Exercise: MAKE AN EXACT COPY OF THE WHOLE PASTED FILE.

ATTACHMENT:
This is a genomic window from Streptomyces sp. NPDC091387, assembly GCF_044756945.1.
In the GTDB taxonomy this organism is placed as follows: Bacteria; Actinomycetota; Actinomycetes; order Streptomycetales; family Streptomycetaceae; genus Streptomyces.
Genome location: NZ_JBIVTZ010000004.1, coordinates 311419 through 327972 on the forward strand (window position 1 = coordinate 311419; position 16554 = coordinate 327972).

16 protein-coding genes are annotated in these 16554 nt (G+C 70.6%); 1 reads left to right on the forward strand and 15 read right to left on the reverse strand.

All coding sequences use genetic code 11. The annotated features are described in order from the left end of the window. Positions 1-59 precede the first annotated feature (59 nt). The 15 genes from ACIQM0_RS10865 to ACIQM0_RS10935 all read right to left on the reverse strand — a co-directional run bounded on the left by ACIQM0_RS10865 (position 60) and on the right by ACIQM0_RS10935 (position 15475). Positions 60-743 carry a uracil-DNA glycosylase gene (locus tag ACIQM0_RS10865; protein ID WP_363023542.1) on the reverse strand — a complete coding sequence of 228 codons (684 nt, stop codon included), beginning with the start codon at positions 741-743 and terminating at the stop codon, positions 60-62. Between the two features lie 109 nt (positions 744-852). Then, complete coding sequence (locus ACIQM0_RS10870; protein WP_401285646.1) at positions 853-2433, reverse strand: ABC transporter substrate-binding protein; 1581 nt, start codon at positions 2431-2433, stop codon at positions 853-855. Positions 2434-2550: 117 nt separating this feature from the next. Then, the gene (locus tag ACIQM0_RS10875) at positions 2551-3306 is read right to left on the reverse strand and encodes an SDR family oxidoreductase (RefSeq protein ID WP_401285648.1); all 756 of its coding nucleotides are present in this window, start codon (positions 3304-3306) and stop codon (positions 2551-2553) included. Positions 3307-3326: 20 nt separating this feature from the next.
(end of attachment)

This is a genomic window from Streptomyces sp. NPDC091387, assembly GCF_044756945.1.
In the GTDB taxonomy this organism is placed as follows: Bacteria; Actinomycetota; Actinomycetes; order Streptomycetales; family Streptomycetaceae; genus Streptomyces.
Genome location: NZ_JBIVTZ010000004.1, coordinates 311419 through 327972 on the forward strand (window position 1 = coordinate 311419; position 16554 = coordinate 327972).

16 protein-coding genes are annotated in these 16554 nt (G+C 70.6%); 1 reads left to right on the forward strand and 15 read right to left on the reverse strand.

All coding sequences use genetic code 11. The annotated features are described in order from the left end of the window. Positions 1-59 precede the first annotated feature (59 nt). The 15 genes from ACIQM0_RS10865 to ACIQM0_RS10935 all read right to left on the reverse strand — a co-directional run bounded on the left by ACIQM0_RS10865 (position 60) and on the right by ACIQM0_RS10935 (position 15475). Positions 60-743 carry a uracil-DNA glycosylase gene (locus tag ACIQM0_RS10865; protein ID WP_363023542.1) on the reverse strand — a complete coding sequence of 228 codons (684 nt, stop codon included), beginning with the start codon at positions 741-743 and terminating at the stop codon, positions 60-62. Between the two features lie 109 nt (positions 744-852). Then, complete coding sequence (locus ACIQM0_RS10870; protein WP_401285646.1) at positions 853-2433, reverse strand: ABC transporter substrate-binding protein; 1581 nt, start codon at positions 2431-2433, stop codon at positions 853-855. Positions 2434-2550: 117 nt separating this feature from the next. Then, the gene (locus tag ACIQM0_RS10875) at positions 2551-3306 is read right to left on the reverse strand and encodes an SDR family oxidoreductase (RefSeq protein ID WP_401285648.1); all 756 of its coding nucleotides are present in this window, start codon (positions 3304-3306) and stop codon (positions 2551-2553) included. Positions 3307-3326: 20 nt separating this feature from the next.